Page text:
To tackle the problem of the order of the phase transition as well as the behaviour in the flat phase of physical membranes (D = 2 and d = 3) we use a non-perturbative renormalization group approach. With this approach we are able to compute the critical exponents in the whole (d;D) plane and more importantly to determine the dc(D) line separating a second-order transition from a first-order one. In general the effective average action is a functional of all the invariants of the system. With O(d) rotational and T(D) translational invariance 􀀀k for polymerized membranes reads in the lowest order of the derivative expansion: where u = @~r:@~r is the strain tensor, Zk corresponds to the field renormalization, U the running potential and the self-avoidance is neglected again. The tensor structure of u imposes that the potential is a function of an infinite number of invariants which are polynomials of the traces of (u)n. The tensor structure of u imposes that the effective potential depend on a infinite number of invariants which are a polynomial of the trace of (u)n. Since the dimensionDof the membrane is finite, one can show that the traces Tr 􀀀 u)D+i , with i 1, can be written as a combination of the trace with smaller powers of the tensor u, e.g. for D = 2 we have the relation Tr[(u)3] = 3Tr[(u)2]Tr[u] 􀀀 (Tr[u])3. With this simplification, the effective potential reads: U(u) =X n1;:::;nD0 an1;:::;nD (Tr [(u)])n1 : : : 􀀀 Tr  u)DnD.

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Table of contents :

Abstract
Acknowledgements
Chapter 1 Introduction 
Chapter 2 Non-Perturbative Renormalization Group 
2.1 A Brief Historical Introduction
2.2 Wilson Renormalization Group
2.2.1 Kadanoff’s Block Spin
2.2.2 Wilson Momentum Shell Integration
2.2.3 Polchinski and Proof of Renormalizability
2.3 Wetterich Renormalization Group
2.3.1 Effective Average Action
2.3.2 The Wetterich Equation
2.3.3 Approximations
2.3.3.1 Derivative Expansion
2.3.3.2 Field Expansion
2.3.3.3 Combination of the Derivative Expansion and the Field Expansion
2.3.3.4 Blaizot-Mendez-Wschebor Approximation
2.3.4 Optimisation and Cut-off Function Choice
2.3.5 The O(n)-model
2.3.5.1 Propagator
2.3.5.2 Definitions of the Coupling Constants
2.3.5.3 Derivation of the Flow Equations
2.3.5.4 Weak-coupling Expansion
2.3.5.5 Low-Temperature Expansion
2.3.5.6 Large-n Expansion
2.3.6 Conclusion
Appendix Chapter A Threshold Functions 
Chapter 3 Membranes 
3.1 Introduction
3.2 Differential Geometry of Membranes
3.2.1 Basic Definitions and Some Fundamental Properties
3.2.2 Monge Parametrization
3.3 Deformations
3.4 Long-Range Behaviour of Fluid Membranes
3.4.1 The Model
3.4.2 Fluid Membranes in Monge Parametrization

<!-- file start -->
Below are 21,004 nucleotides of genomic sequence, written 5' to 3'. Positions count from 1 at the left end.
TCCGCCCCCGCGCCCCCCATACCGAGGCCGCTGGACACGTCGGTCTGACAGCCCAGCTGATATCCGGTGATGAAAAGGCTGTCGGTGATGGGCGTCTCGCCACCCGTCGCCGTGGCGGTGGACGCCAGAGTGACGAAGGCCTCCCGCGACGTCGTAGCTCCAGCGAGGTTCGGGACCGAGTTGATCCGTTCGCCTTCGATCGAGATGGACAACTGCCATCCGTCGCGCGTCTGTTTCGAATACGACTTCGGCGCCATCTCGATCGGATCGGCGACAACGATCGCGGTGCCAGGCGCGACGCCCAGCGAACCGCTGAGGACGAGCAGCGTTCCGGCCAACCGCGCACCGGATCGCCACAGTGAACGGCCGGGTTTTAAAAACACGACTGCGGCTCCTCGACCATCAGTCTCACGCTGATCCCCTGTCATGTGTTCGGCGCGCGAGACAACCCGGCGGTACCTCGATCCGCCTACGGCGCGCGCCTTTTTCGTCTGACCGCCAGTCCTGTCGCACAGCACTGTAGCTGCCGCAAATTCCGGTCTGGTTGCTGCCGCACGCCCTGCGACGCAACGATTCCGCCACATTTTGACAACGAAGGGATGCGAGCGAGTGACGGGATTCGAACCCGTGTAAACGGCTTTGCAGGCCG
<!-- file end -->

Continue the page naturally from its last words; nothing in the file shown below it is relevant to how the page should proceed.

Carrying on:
3.5 Polymerized Membranes
3.5.1 The Model
3.5.2 Mean Field Theory
3.5.3 Perturbative RG for the Crumpled-to-Flat Transition
3.5.4 The normal-normal Correlation Function in the Harmonic Approximation
3.5.5 Self-Consistent Screening Approximation (SCSA)
3.5.6 Conclusion
3.6 NPRG Approach to Polymerized Membranes
3.6.1 The propagator in Fourier Space
3.6.2 The Minimum Configuration
3.6.3 The Flow Equations of u and v and the Anomalous Dimension k
3.6.4 Derivation of the Flow Equations
3.6.4.1 The Effective Action
3.6.4.2 The Configuration
3.6.4.3 Propagator at the minimum
3.6.4.4 Flow Equations of u and v
3.6.4.5 Flow of 2
3.6.4.6 Definitions of the Coupling Constants
3.6.5 Crumpled to Flat Transition
3.6.6 Symmetry Breaking, Goldstone Bosons and Flat Phase
3.7 Conclusion
Appendix Chapter B Cayley-Hamilton Theorem and Faddeev-Leverrier Algorithm
Appendix Chapter C Derivatives of the Flow of Ueff 
C.1 Derivative of the Propagator
Appendix Chapter D New Definition of the Minimum Configuration  
Appendix Chapter E Threshold Functions 
Chapter 4 Anisotropic Membranes 
4.1 Introduction
4.2 Anisotropic Scaling Behaviour
4.3 Perturbative RG
4.4 Non-Perturbative Approach
4.4.1 The propagator
4.4.2 Flow equation of y
4.4.3 Flow equations
4.5 Physical Results
4.6 Conclusion
Appendix Chapter F Threshold Functions 
Chapter 5 Lifshitz Critical Behaviour 
5.1 Introduction
5.2 The Model
5.3 Anisotropic Scale Invariance
5.4 Critical Dimensions
5.5 Perturbative RG
5.5.1 Weak-Coupling -Expansion
5.5.2 Large-n Expansion
5.6 NPRG Approach
5.6.1 Lowest Order of the Derivative Expansion
5.6.2 Flow Equations
5.6.3 Upper Critical Dimension duc = 4 + m
5.6.4 Lower Critical Dimension dlc = 2 + m
5.7 Higher Order Expansion and Physical Results
5.8 Conclusion
Appendix Chapter G Threshold Functions 
Chapter 6 Disordered Membranes 
6.1 Introduction
6.2 Replica Formalism
6.3 The Model
6.4 Perturbative RG
6.5 NPRG
6.5.1 Effective Action
6.5.2 Propagator
6.5.3 Flow Equations
6.5.4 Conclusion
Conclusion